Namibia has tentatively reached a deal with the European Union to sell its rare earth minerals, critical to the renewable energy sectors, Mines and Energy Minister Tom Alweendo said on Thursday.
In July, European and Namibian officials told Reuters they were planning a deal on hydrogen and minerals, as the bloc seeks to reduce its dependence on Russian energy.
“In principle, we have agreed on the terms, whatever the materials, we are going to process them here,” Alweendo said of the approaches taken to ensure the southern African country pulls benefit from its resources.
Namibia has large reserves of rare earth minerals such as dysprosium and terbium, which are needed for permanent magnets in electric car batteries and wind turbines.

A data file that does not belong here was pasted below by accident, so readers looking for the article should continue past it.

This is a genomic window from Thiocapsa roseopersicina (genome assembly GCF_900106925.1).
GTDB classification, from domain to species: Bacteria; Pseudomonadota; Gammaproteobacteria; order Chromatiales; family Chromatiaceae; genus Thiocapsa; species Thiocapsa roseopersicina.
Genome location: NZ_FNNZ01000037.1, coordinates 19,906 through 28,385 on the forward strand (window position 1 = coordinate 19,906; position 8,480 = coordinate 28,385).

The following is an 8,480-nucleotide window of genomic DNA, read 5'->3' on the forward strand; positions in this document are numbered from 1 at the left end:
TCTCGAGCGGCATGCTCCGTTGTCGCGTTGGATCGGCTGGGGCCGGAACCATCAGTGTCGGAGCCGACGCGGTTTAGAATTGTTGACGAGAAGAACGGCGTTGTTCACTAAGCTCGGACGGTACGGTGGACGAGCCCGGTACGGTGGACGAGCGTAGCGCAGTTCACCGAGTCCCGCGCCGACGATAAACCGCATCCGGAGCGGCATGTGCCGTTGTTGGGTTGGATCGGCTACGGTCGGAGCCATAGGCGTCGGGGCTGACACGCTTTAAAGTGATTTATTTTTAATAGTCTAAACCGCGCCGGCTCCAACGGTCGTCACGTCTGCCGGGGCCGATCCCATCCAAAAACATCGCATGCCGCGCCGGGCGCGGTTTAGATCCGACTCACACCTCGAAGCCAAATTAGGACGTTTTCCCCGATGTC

The European Union wants easier access to minerals in Namibia and is planning geological projects to explore the resources of a country that is almost as big as the combined territory of France and Germany, an official from the EU said. EU to Reuters in July.
Mr Alweendo said there was a demand for rare earth metals from the southern African country to fuel the global transition to green energy.
Namibia aims to position itself as a renewable energy hub in Africa, notably thanks to its vast potential for solar and wind energy to produce green hydrogen.